Professional Dutch Football Manager, Joost de Wit, Shares Experience in Sport Management
Students at Wittenborg University of Applied Sciences recently had the honour of a lecture from professional Dutch football manager, Joost de Wit, who has a big footprint in the business of sport in the Netherlands. As guest lecturer, De Wit spoke online to students about sports in the global marketplace and specifically branding in the English Premier League.
De Wit has had an interesting career path: after two years as project manager at PSV Eindhoven, he became CEO at RKC Waalwijk and the club reached the finals of the play-offs for European football, causing quite a sensation. The football industry took notice of De Wit's success and in 2013 he became the CEO of Vitesse Arnhem. Currently, he is working on several international sports consultancy projects, including some within the UEFA ASSIST programme. He also teaches at the Johan Cruyff Institute.
De Wit, who was a semi-professional footballer, said he comes from an entrepreneurial-minded family and that his whole family is engaged in sport. He also invited students to share more about their background and their ties to sport. Many already had a career in the sports industry before coming to study in the Netherlands, and seek to refine their management skills.
De Wit shared some anecdotes about working with some of the world's most famous players, including the captain of the Dutch national football team, Virgil van Dijk, who currently plays as centre-back for English Premier League club Liverpool. He also talked about his work in many African and Asian countries developing professional football there.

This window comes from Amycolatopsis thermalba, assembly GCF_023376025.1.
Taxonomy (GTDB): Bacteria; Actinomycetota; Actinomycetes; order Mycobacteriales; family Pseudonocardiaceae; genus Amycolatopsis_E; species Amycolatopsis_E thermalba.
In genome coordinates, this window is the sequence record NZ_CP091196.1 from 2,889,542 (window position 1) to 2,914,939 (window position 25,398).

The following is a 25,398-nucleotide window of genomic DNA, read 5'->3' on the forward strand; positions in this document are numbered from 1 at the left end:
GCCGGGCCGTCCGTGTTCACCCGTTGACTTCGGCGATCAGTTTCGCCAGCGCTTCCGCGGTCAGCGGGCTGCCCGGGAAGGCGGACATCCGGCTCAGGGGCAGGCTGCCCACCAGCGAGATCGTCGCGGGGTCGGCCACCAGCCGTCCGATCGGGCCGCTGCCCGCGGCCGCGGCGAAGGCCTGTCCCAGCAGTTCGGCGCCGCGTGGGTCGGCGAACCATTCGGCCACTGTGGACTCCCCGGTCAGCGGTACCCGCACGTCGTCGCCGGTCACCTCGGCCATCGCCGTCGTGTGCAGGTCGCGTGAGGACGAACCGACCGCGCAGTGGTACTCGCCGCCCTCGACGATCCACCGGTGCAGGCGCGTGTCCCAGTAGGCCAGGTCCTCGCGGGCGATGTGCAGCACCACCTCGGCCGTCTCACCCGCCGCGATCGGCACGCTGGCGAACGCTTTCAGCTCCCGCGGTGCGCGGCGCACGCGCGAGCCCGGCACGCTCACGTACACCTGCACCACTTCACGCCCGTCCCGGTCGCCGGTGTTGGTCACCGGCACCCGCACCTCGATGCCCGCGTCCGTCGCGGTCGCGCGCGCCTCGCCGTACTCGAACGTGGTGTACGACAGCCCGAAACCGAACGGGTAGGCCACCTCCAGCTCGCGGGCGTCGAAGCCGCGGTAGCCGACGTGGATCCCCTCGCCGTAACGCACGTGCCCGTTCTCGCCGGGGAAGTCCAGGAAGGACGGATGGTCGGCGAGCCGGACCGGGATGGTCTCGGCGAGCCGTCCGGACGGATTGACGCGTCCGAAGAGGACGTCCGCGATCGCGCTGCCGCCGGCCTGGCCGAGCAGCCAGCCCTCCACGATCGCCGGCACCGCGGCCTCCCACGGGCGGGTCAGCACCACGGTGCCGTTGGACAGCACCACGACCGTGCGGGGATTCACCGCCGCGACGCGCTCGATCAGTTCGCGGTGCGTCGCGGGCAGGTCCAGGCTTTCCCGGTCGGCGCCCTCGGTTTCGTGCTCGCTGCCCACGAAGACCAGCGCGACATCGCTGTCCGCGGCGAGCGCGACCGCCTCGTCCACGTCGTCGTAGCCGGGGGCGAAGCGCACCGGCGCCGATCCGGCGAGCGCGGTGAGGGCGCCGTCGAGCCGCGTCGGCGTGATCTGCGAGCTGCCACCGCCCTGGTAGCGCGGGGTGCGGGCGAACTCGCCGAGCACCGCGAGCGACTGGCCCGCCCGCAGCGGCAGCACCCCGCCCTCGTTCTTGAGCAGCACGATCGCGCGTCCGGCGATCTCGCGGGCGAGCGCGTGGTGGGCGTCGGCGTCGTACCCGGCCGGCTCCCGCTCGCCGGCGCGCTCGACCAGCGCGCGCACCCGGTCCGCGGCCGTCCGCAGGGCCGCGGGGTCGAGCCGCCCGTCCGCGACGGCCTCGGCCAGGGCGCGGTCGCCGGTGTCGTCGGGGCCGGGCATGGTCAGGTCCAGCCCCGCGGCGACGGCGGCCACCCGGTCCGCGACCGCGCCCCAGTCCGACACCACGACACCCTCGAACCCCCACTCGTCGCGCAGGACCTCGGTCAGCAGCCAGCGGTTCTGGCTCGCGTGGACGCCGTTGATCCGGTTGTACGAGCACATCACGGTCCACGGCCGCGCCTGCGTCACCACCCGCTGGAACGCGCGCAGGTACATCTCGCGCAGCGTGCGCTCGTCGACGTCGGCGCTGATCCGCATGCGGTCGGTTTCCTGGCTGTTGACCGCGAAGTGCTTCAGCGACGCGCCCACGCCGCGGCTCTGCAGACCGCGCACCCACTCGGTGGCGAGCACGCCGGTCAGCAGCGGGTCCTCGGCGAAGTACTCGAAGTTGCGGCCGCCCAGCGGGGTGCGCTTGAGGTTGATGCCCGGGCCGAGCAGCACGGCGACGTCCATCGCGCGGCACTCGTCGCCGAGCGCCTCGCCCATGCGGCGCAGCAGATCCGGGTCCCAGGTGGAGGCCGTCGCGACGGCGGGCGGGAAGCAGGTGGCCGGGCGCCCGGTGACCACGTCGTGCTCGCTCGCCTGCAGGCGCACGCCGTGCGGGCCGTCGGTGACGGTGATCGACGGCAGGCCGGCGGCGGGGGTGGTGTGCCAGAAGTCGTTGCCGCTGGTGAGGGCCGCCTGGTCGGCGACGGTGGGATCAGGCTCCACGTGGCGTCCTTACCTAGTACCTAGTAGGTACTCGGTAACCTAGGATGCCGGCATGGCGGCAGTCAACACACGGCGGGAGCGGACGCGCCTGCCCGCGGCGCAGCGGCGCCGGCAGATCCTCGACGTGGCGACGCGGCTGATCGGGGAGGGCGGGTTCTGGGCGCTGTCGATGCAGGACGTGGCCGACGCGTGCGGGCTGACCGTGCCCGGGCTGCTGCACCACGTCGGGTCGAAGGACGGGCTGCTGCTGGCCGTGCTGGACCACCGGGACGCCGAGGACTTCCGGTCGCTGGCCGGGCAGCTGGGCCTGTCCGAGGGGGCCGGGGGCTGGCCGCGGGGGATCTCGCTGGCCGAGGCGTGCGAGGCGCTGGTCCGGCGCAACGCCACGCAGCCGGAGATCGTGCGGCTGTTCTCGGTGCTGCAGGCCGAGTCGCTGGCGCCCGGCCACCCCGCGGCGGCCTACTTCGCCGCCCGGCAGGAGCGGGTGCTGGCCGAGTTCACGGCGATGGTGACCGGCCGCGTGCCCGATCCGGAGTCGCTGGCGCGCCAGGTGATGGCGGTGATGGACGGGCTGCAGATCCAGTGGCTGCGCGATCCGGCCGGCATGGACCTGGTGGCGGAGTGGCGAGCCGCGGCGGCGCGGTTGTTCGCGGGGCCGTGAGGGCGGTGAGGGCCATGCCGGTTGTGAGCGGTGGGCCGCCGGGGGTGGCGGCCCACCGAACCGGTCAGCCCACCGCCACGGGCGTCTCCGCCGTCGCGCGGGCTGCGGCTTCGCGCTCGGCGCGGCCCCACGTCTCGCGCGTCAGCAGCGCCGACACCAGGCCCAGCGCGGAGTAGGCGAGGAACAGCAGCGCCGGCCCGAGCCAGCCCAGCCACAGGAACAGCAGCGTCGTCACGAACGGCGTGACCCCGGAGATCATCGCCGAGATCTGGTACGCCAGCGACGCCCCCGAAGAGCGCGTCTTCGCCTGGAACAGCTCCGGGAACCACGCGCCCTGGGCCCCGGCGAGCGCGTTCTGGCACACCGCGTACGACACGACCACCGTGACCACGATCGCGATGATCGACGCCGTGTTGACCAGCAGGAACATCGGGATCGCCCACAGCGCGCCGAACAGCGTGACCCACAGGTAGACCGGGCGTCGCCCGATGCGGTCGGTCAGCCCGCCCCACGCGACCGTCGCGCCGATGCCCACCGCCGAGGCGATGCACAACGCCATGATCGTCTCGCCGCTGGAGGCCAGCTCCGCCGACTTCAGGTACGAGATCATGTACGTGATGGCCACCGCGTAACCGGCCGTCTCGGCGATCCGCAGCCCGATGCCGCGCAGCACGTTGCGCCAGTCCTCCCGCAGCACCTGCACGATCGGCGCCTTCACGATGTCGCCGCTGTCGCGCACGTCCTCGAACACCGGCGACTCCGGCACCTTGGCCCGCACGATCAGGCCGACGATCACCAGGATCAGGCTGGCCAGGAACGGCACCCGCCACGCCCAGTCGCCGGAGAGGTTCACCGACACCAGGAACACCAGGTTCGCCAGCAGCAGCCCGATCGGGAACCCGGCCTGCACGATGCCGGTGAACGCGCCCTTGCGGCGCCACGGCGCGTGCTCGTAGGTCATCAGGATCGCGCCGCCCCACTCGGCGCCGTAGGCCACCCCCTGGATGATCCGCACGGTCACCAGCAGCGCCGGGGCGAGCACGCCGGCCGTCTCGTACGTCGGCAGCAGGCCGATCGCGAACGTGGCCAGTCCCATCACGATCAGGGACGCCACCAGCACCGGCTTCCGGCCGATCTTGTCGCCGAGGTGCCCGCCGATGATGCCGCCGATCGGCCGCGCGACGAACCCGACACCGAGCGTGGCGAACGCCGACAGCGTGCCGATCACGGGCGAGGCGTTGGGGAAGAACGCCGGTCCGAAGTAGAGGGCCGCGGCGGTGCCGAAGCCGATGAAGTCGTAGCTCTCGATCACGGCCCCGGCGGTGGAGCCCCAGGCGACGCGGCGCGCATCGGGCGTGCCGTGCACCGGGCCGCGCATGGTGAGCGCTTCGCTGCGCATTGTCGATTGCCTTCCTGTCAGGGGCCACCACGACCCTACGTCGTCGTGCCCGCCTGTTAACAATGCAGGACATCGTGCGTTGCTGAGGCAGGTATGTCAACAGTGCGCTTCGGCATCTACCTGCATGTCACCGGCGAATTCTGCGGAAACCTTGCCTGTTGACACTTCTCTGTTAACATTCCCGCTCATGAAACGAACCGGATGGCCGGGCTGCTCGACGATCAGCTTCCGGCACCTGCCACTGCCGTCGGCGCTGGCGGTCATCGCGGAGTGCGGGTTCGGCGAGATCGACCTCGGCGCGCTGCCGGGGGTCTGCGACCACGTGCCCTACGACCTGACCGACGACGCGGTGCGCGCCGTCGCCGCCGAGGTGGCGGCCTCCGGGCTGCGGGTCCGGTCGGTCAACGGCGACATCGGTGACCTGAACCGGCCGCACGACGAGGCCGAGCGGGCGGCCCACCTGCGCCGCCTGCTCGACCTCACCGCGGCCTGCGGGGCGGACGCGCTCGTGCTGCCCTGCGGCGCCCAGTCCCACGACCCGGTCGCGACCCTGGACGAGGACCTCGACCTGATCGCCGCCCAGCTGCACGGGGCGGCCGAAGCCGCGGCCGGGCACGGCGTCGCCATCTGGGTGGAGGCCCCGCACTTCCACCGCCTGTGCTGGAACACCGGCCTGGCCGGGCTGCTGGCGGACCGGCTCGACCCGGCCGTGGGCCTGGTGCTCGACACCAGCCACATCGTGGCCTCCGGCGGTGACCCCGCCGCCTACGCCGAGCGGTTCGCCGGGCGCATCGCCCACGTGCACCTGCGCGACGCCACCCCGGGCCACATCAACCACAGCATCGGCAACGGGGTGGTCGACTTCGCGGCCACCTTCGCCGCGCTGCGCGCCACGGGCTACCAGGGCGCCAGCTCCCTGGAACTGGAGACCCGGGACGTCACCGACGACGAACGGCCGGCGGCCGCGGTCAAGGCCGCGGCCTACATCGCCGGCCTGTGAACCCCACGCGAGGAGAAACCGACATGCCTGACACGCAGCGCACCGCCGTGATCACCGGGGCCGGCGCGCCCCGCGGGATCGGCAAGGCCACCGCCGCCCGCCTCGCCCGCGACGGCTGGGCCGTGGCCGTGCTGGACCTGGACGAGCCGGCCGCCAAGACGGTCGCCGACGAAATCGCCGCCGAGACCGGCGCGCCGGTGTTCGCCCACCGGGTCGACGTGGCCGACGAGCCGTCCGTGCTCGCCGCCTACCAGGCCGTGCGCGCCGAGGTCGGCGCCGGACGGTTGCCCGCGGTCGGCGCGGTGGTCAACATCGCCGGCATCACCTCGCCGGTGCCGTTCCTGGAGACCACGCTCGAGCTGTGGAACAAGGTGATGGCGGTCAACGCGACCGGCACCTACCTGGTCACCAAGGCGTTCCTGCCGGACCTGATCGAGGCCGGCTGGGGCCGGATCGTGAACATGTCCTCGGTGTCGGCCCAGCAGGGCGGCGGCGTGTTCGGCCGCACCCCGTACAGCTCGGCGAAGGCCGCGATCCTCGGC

De Wit said football is a great product in terms of business. "With football, you can be in the news and create marketing anytime you want without paying for it. The league is a product in itself and the different clubs its suppliers. You have, of course, big suppliers – the most famous clubs – but also small suppliers, and without them, the big ones would not be there. So they all have a role to play. They are all suppliers to the league."
According to De Wit, because of the media, the need for professional football content became much bigger. "Income from broadcasting rights make up about 60% of income in professional football." He said this is why things like the timings of big football games, for instance, are set at the times they are played – they want the whole world to be able to watch at a convenient time. According to De Wit, sports are facing increasing competition from other entertainment industries and giants, like Netflix, for viewers' attention.
by James Wittenborg
©Wittenborg University Press